The Culture Committee of the European Parliament yesterday called for new rules in the European Union to ”ensure a fair and sustainable environment for music streaming”.
That call came as the committee of MEPs formally adopted a report published back in June that considered the challenges posed by streaming for songwriters and composers, or ’authors’ to use the legal term. The proposed new EU rules would cover transparency and data.
On the former, the committee said there should be rules that ”oblige platforms to make their algorithms and recommendation tools transparent and to guarantee that European works are visible and accessible”.
They also proposed the introduction of a ’diversity indicator’ that would ”assess the array of genres and languages available and the presence of independent authors”, and stated that AI-generated content should be clearly labelled.
On the data front, ”rules should oblige streaming platforms to identify rightholders via the correct allocation of metadata to help their works to be discovered”.
The committee also discussed more generally issues with the streaming model, along the way criticising stream manipulation and schemes that reduce royalties in return for promo, like Spotify’s Discovery Mode. And also the way streaming royalties are shared out, adding that “pre-digital” conventions that tend to favour record labels should be “revised”.
Committee member Ibán García Del Blanco says: “The success story of music streaming services has its own paradoxes. The majority of authors and performers, even those with hundreds of thousands of reproductions each year, do not receive remuneration that allows them to afford a decent living”.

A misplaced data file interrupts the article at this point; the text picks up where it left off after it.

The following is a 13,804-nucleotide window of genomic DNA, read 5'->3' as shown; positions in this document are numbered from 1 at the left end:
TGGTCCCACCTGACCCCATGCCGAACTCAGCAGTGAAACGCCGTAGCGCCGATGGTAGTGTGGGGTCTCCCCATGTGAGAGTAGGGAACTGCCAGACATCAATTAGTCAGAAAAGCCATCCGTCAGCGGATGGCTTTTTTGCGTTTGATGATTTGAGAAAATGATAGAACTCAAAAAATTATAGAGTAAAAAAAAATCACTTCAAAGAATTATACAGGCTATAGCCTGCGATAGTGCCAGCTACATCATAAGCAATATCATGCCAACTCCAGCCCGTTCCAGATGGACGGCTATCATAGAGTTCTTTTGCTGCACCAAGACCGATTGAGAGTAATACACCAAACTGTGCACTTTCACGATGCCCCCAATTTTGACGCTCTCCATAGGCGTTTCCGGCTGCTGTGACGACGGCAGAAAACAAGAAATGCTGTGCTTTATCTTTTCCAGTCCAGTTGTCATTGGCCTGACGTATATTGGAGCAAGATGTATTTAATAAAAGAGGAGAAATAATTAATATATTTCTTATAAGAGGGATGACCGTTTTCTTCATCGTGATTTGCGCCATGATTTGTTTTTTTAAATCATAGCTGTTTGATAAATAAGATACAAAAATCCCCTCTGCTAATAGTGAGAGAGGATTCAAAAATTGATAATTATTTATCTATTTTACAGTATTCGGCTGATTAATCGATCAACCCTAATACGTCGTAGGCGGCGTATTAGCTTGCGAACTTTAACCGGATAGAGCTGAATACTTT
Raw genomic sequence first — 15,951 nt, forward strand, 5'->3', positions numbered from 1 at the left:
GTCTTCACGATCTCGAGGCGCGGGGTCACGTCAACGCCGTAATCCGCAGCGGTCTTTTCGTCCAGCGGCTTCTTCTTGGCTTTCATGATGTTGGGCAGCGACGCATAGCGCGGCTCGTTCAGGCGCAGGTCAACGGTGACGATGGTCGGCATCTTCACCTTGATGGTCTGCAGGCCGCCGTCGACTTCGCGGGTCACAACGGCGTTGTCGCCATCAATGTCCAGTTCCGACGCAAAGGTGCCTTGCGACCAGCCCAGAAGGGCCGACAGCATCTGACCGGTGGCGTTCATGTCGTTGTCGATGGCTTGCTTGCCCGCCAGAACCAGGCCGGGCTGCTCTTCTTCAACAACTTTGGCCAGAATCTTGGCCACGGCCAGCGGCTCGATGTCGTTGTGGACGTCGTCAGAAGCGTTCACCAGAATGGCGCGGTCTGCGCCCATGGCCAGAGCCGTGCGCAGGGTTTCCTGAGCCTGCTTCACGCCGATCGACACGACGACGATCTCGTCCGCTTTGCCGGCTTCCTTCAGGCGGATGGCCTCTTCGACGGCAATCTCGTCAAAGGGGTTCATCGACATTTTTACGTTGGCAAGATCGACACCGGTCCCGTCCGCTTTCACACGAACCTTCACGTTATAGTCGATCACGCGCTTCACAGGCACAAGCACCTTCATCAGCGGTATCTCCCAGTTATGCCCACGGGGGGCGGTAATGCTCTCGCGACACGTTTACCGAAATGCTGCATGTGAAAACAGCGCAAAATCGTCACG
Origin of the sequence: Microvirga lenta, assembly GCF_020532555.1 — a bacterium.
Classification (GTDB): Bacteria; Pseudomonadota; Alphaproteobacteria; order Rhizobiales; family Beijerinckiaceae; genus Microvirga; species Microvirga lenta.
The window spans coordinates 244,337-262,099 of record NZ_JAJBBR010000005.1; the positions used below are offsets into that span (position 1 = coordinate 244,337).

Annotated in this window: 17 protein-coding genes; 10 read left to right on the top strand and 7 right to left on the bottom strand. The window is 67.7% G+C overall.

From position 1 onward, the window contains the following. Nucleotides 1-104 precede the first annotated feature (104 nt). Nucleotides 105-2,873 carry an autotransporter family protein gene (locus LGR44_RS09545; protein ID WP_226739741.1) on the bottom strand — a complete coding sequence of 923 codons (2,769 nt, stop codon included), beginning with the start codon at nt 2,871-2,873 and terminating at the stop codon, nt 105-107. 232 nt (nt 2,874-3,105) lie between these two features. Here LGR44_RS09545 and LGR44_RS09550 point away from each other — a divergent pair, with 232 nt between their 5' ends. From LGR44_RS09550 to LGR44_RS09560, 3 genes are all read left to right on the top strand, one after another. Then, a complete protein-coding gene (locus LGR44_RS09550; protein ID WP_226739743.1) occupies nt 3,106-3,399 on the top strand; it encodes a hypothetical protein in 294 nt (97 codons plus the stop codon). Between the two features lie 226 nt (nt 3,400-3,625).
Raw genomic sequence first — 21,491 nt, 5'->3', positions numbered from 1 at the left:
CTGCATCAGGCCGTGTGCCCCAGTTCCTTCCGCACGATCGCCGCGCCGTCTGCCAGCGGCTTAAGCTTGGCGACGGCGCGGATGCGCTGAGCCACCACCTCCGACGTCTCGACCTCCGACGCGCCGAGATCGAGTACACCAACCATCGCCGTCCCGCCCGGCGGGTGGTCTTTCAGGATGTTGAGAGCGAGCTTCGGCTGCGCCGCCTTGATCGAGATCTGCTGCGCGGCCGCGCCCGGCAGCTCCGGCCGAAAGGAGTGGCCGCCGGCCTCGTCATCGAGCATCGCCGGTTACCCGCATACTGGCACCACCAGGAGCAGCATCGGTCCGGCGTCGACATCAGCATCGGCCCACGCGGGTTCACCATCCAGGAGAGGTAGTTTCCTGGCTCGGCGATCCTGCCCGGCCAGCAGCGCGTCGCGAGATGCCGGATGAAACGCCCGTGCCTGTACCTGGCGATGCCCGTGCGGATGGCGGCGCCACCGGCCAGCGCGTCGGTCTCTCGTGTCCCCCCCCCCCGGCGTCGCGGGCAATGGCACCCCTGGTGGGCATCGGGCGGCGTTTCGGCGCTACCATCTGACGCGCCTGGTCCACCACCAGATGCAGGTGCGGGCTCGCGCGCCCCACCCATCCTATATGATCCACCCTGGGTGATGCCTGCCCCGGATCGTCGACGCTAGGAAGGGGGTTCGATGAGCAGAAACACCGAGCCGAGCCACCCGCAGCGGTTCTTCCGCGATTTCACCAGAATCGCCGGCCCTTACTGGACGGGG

”It is of paramount importance to recognise the role authors play in the music sector”, he added, ”review the revenue distribution model that streaming services use, and explore proportionate and efficient solutions to promote cultural diversity”.
The committee’s statement has been welcomed by GESAC – which represents song right collecting societies around Europe – and the European Composer & Songwriter Alliance.
The latter’s President, Helienne Lindvall, says: “Music streaming must be fixed to become fairer and sustainable for music creators, who currently struggle to make a living from it. This report is a crucial step towards future concrete actions for an ecosystem that fairly compensates those who deliver the core product on streaming services: music”.